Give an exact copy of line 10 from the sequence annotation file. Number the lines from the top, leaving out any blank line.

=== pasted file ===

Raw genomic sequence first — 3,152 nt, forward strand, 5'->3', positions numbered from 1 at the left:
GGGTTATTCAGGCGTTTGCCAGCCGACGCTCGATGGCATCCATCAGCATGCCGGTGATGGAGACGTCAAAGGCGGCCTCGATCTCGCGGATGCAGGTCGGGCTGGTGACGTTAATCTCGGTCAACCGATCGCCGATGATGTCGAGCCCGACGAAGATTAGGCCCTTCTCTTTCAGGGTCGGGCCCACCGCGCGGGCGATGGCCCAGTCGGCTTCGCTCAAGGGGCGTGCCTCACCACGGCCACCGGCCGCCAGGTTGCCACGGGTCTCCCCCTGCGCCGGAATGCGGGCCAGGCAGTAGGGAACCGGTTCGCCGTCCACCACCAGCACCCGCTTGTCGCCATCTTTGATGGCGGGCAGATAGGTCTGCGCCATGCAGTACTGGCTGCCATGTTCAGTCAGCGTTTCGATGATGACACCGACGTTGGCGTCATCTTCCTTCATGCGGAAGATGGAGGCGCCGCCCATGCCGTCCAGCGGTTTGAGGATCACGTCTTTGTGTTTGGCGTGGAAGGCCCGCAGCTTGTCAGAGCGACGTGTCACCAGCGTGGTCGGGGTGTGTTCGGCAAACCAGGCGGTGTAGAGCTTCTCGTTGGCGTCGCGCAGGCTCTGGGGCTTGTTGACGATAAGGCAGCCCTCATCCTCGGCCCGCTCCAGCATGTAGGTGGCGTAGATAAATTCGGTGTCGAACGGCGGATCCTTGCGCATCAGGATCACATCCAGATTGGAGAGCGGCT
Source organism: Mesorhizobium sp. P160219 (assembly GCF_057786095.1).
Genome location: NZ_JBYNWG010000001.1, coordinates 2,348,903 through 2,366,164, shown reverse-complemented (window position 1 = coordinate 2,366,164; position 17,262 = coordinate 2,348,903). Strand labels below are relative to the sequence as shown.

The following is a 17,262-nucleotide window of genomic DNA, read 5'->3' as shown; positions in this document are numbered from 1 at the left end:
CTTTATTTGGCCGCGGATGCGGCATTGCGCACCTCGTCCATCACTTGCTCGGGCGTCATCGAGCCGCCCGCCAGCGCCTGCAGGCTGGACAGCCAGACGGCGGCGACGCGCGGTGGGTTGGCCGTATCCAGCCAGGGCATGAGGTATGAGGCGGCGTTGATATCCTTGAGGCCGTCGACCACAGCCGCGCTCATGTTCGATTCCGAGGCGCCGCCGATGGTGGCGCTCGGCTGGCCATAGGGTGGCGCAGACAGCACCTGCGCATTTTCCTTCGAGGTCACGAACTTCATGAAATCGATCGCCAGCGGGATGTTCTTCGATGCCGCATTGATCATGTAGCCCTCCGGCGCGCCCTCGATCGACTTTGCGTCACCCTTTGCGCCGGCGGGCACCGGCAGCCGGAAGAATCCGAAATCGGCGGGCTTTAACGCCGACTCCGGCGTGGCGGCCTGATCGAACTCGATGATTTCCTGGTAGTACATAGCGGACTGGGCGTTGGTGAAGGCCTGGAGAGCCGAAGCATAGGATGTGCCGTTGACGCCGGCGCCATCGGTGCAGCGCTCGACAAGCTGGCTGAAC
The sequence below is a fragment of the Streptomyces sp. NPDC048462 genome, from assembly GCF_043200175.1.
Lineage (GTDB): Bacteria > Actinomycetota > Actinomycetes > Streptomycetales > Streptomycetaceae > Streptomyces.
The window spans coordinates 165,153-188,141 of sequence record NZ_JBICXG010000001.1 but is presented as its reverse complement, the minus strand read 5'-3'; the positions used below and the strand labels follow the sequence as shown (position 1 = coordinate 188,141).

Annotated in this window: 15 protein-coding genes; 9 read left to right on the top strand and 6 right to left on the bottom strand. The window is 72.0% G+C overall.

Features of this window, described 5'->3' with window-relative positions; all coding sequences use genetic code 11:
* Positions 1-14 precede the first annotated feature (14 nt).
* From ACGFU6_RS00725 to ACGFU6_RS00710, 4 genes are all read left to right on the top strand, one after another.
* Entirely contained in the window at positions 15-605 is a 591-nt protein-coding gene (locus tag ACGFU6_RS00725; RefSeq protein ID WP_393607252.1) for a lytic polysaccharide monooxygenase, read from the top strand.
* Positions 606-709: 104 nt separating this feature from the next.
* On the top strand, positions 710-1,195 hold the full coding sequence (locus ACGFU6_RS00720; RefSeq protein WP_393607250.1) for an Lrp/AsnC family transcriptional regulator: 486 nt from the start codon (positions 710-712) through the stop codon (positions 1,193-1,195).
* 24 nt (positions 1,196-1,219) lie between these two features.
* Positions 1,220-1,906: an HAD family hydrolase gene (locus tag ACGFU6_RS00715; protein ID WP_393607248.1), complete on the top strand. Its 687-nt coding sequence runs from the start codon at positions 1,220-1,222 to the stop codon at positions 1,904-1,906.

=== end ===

Annotated in this window: 15 protein-coding genes; 9 read left to right on the top strand and 6 right to left on the bottom strand. The window is 72.0% G+C overall.